After cleaning the chassis and all of the switches, re-tubing with new tubes and removing / replacing all of the electrolytics, the 2NT was ready to go. Using a crystal for excitation, the following results were obtained:

         80m 103W input 75W output efficiency = 73%
          40m  92W input 65W output efficiency = 71%
          20m  92W input 65W output efficiency = 71%
          15m  92W input 55W output efficiency = 58%
          10m  92W input 50W output efficiency = 54%

Keydown voltages averaged ~520V while plate current ranged from 170-200ma. All-in-all, right on target and not bad for a 51 year old transmitter!

The 6EA8 modified Pierce oscillator in the 2NT seems particularly 'crystal-friendly', as every old style FT-243 style crystal that I tried sounded great. Even the newer ones from AF4K using a modern HC-49 crystal slab mounted inside a vintage FT-243 holder sounded great and worked perfectly.

My newly refurbished 2NT - ready to go

A couple of days later, I returned to the bench to take some blog photos of the rig delivering power into the wattmeter. When I turned the 'stby' switch to 'transmit', the plate current suddenly shot up (with no keying) and the meter on my Variac supply indicated over an amp being drawn by the power transformer ... all with zero output and no crystal plugged-in!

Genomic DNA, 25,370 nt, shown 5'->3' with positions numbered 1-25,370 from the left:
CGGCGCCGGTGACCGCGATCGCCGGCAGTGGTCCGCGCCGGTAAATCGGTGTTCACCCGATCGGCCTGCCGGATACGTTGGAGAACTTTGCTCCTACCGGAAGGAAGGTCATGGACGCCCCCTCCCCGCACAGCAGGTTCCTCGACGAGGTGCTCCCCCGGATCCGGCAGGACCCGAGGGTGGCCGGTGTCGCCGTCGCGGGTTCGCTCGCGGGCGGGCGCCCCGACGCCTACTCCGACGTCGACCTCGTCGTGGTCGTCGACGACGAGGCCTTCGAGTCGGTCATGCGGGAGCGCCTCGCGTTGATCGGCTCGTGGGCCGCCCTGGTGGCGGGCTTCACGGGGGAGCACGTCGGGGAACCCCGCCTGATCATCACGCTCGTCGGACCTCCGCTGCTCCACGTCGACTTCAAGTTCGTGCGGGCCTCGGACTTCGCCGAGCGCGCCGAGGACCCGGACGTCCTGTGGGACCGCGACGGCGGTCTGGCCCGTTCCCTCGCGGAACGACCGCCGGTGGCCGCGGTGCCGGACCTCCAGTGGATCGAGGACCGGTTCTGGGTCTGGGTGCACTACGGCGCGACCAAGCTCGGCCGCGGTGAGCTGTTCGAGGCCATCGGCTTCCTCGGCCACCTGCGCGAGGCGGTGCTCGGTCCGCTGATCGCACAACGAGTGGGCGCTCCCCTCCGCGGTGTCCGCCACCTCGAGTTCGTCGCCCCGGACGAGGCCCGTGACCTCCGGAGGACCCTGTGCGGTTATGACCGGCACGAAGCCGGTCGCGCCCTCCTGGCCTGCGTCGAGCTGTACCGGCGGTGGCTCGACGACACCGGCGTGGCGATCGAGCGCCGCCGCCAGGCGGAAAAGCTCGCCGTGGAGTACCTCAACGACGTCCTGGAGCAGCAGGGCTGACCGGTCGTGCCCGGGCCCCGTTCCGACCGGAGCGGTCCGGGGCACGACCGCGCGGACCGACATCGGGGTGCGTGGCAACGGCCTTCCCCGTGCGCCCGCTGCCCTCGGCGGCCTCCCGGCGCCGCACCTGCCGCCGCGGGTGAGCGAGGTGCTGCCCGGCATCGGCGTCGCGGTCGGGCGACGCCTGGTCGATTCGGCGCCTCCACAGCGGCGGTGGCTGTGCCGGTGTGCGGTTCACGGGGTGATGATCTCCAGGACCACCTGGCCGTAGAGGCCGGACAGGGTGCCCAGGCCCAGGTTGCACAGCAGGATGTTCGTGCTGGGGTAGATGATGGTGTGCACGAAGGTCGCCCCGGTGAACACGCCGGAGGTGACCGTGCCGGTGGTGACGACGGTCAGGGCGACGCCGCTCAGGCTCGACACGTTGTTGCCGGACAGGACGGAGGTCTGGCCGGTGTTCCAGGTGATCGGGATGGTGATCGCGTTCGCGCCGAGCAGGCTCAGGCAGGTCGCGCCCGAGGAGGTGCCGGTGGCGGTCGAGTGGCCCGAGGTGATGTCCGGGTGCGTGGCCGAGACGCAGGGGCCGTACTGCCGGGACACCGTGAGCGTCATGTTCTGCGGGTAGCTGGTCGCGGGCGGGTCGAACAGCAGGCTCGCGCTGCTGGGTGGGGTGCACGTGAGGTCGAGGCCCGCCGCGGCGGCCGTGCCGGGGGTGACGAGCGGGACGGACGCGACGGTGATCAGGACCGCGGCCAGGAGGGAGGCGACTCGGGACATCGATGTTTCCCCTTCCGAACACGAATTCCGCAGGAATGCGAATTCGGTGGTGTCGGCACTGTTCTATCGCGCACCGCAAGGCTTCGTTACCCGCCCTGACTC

A look at the schematic diagram revealed that with the grid-block keying system, the final amplifier's cathode is always grounded and a low voltage negative bias applied to the grid keeps the plate current cut-off until being keyed ... with cut-off bias missing, plate current will soar, along with transformer primary current. I suspected that something had gone haywire with the bias supply.


A quick check of the 2NT's printed circuit board containing the bias system components among others, indicated a discolored silicon rectifier (D5) in the bias supply. An in-circuit measurement revealed that it was indeed shorted, basically supplying raw AC across the filter capacitor and shorting out the transformer winding, quickly elevating the transformer's temperature in the bargain ... not good.

Although the diode only has to handle a small amount of current, it was mounted with a heat-producing 2W resistor straddling its top surface. As well, the phenolic circuit board was noticeably discoloured from the heat. I suspect this was the main reason that D5 eventually failed.